Our ingratitude, our inability to discover blessings, our unwillingness to say “thank you” are all sins. They come from a blackened and ungrateful heart. They come from a heart that expects instead of accepts; a heart that wants everything easy instead of a heart that works for what it has; a heart that cannot say “no” to our children, so doesn’t like it when God says “no” to us.
We sang earlier from Psalm 100: “Enter his gates with thanksgiving and his courts with praise; give thanks to him and praise his name. For the Lord is good and his love endures forever.” Notice what the Psalm writer does not say. He doesn’t say, “Be thankful, for life when it’s good.” He says, “Give thanks to him … For the Lord is good” (Psalm 100:4,5).
Thanksgiving is not just an ability to see the good things in life, but a new attitude of joy towards God who has been good to you. Even when it feels like God has removed everything else from you – your job, your health, a child, a spouse … still God has been good to you. He has shown you that good in the person of His only begotten Son, Jesus Christ.
The sum of the Christian life is one of thanksgiving to God in everything, especially for sending us Jesus. What greater goodness can there be than God sending His Son to take on human flesh and blood to save His fallen humanity? Can God demonstrate a more resilient love for you than allowing His Son to do battle with the Ancient Serpent in the desert for 40 days? Can there be a greater blessing than the Son of God giving up His life so that you might have life eternal in heaven? Can God show you a deeper love than adopting you by His grace into His holy family, washing you with His baptismal waters, strengthening your faith with His divine words, and feeding you with His Son’s body and blood?
When you are sitting around the dining table tomorrow, you will be grateful for your Second Article eternal gifts in Jesus. Gifts such as redeeming you, a lost and condemned creature, purchasing and wining you from all sins, from death and the power of the devil, not with gold or silver, but with his holy, precious blood and his innocent suffering and death.
You will be grateful for your Third Article spiritual gifts through the Holy Spirit. That that Holy Spirit has called you be the gospel, enlightened you with His gifts, sanctified and kept you in the true faith.
You will also be grateful for your First Article physical gifts of God richly and daily providing you with clothing and shoes, food and drink, house and home, spouse and children, and all you need for body and life.
You can learn to thank God everything. Even for those things that don’t seem all that good.
Thank God for the cancer. It allows your children the opportunity to keep the Fourth Commandment by caring for those who cared for them.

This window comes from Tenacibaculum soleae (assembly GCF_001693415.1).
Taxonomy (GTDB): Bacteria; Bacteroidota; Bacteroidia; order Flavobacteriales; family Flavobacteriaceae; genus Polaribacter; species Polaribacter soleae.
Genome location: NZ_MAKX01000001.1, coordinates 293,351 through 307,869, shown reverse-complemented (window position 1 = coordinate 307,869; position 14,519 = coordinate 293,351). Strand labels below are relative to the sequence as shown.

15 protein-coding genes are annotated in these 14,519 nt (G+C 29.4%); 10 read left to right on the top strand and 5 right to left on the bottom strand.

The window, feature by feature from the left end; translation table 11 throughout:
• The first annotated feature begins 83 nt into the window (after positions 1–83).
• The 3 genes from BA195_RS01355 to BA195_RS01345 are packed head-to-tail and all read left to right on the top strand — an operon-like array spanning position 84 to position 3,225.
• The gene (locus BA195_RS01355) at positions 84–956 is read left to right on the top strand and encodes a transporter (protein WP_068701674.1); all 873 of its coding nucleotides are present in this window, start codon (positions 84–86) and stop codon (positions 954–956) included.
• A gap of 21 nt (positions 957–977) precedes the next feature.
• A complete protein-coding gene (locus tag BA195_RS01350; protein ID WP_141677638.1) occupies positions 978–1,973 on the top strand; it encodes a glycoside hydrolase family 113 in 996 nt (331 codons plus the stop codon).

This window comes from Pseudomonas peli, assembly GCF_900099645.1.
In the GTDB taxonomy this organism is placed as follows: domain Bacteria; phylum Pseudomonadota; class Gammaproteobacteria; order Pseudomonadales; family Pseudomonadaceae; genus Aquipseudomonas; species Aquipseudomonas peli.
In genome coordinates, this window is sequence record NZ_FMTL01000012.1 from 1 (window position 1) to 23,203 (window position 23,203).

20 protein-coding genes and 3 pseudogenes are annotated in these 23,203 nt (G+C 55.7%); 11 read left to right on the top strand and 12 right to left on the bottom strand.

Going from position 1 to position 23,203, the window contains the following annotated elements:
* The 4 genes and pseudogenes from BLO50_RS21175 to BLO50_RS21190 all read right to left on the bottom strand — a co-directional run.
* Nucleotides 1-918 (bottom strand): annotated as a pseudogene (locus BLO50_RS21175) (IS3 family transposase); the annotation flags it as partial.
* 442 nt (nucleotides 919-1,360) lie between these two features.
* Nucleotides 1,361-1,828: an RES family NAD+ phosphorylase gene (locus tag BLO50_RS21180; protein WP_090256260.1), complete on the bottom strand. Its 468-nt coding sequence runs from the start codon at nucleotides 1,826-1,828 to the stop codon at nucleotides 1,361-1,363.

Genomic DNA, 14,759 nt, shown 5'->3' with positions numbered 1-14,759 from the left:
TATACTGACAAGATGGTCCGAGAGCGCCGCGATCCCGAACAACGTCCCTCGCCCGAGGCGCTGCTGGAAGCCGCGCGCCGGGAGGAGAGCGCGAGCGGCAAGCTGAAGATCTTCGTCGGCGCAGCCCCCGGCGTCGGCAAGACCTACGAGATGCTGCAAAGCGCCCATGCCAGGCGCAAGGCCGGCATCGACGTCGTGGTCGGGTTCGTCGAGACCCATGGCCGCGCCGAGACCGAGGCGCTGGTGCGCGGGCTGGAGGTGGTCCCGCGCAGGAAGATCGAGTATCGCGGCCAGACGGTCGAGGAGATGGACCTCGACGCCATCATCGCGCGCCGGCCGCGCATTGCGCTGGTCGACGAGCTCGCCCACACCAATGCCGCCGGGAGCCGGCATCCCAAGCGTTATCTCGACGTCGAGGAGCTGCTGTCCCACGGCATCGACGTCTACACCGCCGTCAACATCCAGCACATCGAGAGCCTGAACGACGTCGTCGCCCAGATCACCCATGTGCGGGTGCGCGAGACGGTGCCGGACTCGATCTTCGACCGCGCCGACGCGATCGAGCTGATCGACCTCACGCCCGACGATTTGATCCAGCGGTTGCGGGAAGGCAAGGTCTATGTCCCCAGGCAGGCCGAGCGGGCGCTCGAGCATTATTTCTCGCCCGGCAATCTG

Thank God for the hospice diagnosis. It gives you the time to prepare your heart to meet Jesus.
Thank God for the grief of losing a loved one. God allows us the great ability to love. Be grateful that you loved someone so much that you are able to grieve when that loved one moves to heaven.
Thank God for difficult financial times. Instead of having a life complicated by stuff, busy schedules, and multiple payments, be grateful that God allows you the clarity to see what really matters in life – and it isn’t stuff, schedules or expensive payments.
Thank God for all the difficult times – whatever they are. For in your baptism, in the Lord’s Supper, and in His holy Word, the Holy Spirit has given you the faith to overcome and still be thankful.
Thanksgiving is more than a pious prayer and an attitude of gratitude sandwiched between the turkey and the pumpkin pie. Thanksgiving is a concrete, tangible, real act of worship. Heads bowed, knees bent, hands folded, hearts uplifted in psalms and hymns and songs. Money in offering plates. Rear ends in the pews. Ears inclined to the Word. Mouths filled with prayer and praise.
No matter what struggles or problems we face, we can still sing with joy, “Now thank we all our God.” We know that even in the midst of pains and hardships, this is God’s will for us in Christ Jesus. If you have a hard time seeing that, tomorrow make a list of all the good things you have in your life compared to living in seventeenth century Eilenburg, Germany.
Join your voice today and every day with the voice of Martin Rinkart and the billions of Christians who for nearly four centuries have been able to sing, in good times and in bad, “Now thank we all our God.”
Thanks be to God. Amen.